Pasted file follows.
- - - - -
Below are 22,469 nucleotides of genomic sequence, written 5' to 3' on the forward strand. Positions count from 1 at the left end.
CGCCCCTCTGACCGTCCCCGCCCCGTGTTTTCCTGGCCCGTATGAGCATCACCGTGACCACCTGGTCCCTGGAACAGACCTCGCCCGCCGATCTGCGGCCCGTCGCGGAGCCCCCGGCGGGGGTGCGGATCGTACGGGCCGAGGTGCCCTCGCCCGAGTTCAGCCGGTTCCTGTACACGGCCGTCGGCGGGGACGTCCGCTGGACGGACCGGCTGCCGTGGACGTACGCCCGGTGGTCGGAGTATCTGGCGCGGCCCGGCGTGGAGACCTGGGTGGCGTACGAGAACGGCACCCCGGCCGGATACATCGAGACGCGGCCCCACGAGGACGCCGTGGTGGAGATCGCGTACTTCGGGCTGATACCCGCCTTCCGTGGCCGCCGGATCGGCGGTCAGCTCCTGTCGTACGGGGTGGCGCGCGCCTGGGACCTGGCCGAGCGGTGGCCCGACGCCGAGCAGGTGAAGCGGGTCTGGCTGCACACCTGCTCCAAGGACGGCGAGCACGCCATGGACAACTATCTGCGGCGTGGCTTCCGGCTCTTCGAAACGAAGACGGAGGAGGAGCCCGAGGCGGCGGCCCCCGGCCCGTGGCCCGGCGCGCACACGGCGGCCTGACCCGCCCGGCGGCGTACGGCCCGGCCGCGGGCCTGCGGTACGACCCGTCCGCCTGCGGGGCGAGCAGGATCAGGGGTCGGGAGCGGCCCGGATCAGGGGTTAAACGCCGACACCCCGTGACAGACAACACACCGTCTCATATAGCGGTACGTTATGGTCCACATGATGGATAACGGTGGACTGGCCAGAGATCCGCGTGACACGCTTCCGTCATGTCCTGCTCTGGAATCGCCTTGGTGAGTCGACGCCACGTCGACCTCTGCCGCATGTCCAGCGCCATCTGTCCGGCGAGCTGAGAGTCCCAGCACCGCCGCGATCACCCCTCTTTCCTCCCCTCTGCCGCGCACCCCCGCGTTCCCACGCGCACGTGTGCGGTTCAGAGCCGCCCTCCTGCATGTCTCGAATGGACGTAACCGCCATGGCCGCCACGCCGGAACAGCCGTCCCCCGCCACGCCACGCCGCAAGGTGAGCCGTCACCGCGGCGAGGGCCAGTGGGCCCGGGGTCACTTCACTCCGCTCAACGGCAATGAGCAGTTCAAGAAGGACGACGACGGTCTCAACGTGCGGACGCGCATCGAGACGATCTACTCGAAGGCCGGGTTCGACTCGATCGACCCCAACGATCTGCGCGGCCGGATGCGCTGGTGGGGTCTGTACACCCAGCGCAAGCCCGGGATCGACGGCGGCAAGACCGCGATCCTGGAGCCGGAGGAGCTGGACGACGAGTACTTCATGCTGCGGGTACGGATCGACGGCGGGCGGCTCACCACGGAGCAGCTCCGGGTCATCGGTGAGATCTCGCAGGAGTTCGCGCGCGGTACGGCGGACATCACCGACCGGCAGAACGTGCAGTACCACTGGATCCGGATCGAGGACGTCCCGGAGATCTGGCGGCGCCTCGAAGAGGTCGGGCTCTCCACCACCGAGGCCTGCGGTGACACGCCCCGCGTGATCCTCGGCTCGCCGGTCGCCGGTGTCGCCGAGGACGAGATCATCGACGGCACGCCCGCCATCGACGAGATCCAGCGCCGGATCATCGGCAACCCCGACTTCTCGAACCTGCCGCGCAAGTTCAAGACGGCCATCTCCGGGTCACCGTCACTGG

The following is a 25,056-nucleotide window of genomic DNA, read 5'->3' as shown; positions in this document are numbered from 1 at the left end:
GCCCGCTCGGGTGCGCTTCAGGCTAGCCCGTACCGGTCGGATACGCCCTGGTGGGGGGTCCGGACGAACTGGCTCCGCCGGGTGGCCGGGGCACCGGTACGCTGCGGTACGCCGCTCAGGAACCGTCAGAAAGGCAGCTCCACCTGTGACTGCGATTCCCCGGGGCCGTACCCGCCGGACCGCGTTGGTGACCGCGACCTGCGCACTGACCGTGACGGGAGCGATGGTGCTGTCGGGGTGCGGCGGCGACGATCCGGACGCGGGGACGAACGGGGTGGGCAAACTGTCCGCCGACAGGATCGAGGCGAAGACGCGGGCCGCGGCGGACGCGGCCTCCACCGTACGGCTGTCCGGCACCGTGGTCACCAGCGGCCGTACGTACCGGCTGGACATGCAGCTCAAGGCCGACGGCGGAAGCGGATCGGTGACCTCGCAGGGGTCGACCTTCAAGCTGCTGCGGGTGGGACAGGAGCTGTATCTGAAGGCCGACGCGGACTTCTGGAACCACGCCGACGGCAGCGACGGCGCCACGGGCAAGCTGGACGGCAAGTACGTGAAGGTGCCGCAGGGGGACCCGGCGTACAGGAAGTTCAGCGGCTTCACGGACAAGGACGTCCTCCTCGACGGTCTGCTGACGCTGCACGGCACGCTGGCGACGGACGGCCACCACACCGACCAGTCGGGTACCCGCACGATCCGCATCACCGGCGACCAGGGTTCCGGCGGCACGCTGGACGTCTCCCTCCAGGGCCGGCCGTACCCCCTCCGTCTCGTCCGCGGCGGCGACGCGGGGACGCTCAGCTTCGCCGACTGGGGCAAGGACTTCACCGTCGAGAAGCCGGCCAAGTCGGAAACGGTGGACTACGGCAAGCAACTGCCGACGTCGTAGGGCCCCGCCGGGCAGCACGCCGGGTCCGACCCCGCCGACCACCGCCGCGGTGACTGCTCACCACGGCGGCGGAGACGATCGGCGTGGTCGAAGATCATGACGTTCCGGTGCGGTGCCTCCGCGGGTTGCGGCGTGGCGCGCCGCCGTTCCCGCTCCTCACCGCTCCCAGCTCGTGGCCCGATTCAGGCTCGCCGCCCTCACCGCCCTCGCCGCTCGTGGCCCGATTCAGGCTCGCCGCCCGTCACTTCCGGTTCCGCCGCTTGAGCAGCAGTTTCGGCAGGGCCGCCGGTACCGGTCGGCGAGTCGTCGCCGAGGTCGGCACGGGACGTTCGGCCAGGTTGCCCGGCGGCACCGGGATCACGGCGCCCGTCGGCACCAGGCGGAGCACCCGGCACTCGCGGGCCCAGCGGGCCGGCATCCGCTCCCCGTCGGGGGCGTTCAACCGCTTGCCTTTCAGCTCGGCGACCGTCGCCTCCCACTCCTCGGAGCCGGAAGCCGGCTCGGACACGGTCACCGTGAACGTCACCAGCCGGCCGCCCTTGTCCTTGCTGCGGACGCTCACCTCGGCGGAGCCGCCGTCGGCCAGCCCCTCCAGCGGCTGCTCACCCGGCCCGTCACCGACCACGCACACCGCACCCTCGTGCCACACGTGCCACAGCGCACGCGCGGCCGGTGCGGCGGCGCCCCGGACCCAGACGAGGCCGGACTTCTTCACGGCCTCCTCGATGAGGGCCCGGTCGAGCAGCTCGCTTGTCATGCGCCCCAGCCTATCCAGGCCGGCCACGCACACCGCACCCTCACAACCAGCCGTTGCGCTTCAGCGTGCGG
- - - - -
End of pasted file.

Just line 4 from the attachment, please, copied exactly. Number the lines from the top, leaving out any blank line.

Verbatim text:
GCCCGCTCGGGTGCGCTTCAGGCTAGCCCGTACCGGTCGGATACGCCCTGGTGGGGGGTCCGGACGAACTGGCTCCGCCGGGTGGCCGGGGCACCGGTACGCTGCGGTACGCCGCTCAGGAACCGTCAGAAAGGCAGCTCCACCTGTGACTGCGATTCCCCGGGGCCGTACCCGCCGGACCGCGTTGGTGACCGCGACCTGCGCACTGACCGTGACGGGAGCGATGGTGCTGTCGGGGTGCGGCGGCGACGATCCGGACGCGGGGACGAACGGGGTGGGCAAACTGTCCGCCGACAGGATCGAGGCGAAGACGCGGGCCGCGGCGGACGCGGCCTCCACCGTACGGCTGTCCGGCACCGTGGTCACCAGCGGCCGTACGTACCGGCTGGACATGCAGCTCAAGGCCGACGGCGGAAGCGGATCGGTGACCTCGCAGGGGTCGACCTTCAAGCTGCTGCGGGTGGGACAGGAGCTGTATCTGAAGGCCGACGCGGACTTCTGGAACCACGCCGACGGCAGCGACGGCGCCACGGGCAAGCTGGACGGCAAGTACGTGAAGGTGCCGCAGGGGGACCCGGCGTACAGGAAGTTCAGCGGCTTCACGGACAAGGACGTCCTCCTCGACGGTCTGCTGACGCTGCACGGCACGCTGGCGACGGACGGCCACCACACCGACCAGTCGGGTACCCGCACGATCCGCATCACCGGCGACCAGGGTTCCGGCGGCACGCTGGACGTCTCCCTCCAGGGCCGGCCGTACCCCCTCCGTCTCGTCCGCGGCGGCGACGCGGGGACGCTCAGCTTCGCCGACTGGGGCAAGGACTTCACCGTCGAGAAGCCGGCCAAGTCGGAAACGGTGGACTACGGCAAGCAACTGCCGACGTCGTAGGGCCCCGCCGGGCAGCACGCCGGGTCCGACCCCGCCGACCACCGCCGCGGTGACTGCTCACCACGGCGGCGGAGACGATCGGCGTGGTCGAAGATCATGACGTTCCGGTGCGGTGCCTCCGCGGGTTGCGGCGTGGCGCGCCGCCGTTCCCGCTCCTCACCGCTCCCAGCTCGTGGCCCGATTCAGGCTCGCCGCCCTCACCGCCCTCGCCGCTCGTGGCCCGATTCAGGCTCGCCGCCCGTCACTTCCGGTTCCGCCGCTTGAGCAGCAGTTTCGGCAGGGCCGCCGGTACCGGTCGGCGAGTCGTCGCCGAGGTCGGCACGGGACGTTCGGCCAGGTTGCCCGGCGGCACCGGGATCACGGCGCCCGTCGGCACCAGGCGGAGCACCCGGCACTCGCGGGCCCAGCGGGCCGGCATCCGCTCCCCGTCGGGGGCGTTCAACCGCTTGCCTTTCAGCTCGGCGACCGTCGCCTCCCACTCCTCGGAGCCGGAAGCCGGCTCGGACACGGTCACCGTGAACGTCACCAGCCGGCCGCCCTTGTCCTTGCTGCGGACGCTCACCTCGGCGGAGCCGCCGTCGGCCAGCCCCTCCAGCGGCTGCTCACCCGGCCCGTCACCGACCACGCACACCGCACCCTCGTGCCACACGTGCCACAGCGCACGCGCGGCCGGTGCGGCGGCGCCCCGGACCCAGACGAGGCCGGACTTCTTCACGGCCTCCTCGATGAGGGCCCGGTCGAGCAGCTCGCTTGTCATGCGCCCCAGCCTATCCAGGCCGGCCACGCACACCGCACCCTCACAACCAGCCGTTGCGCTTCAGCGTGCGG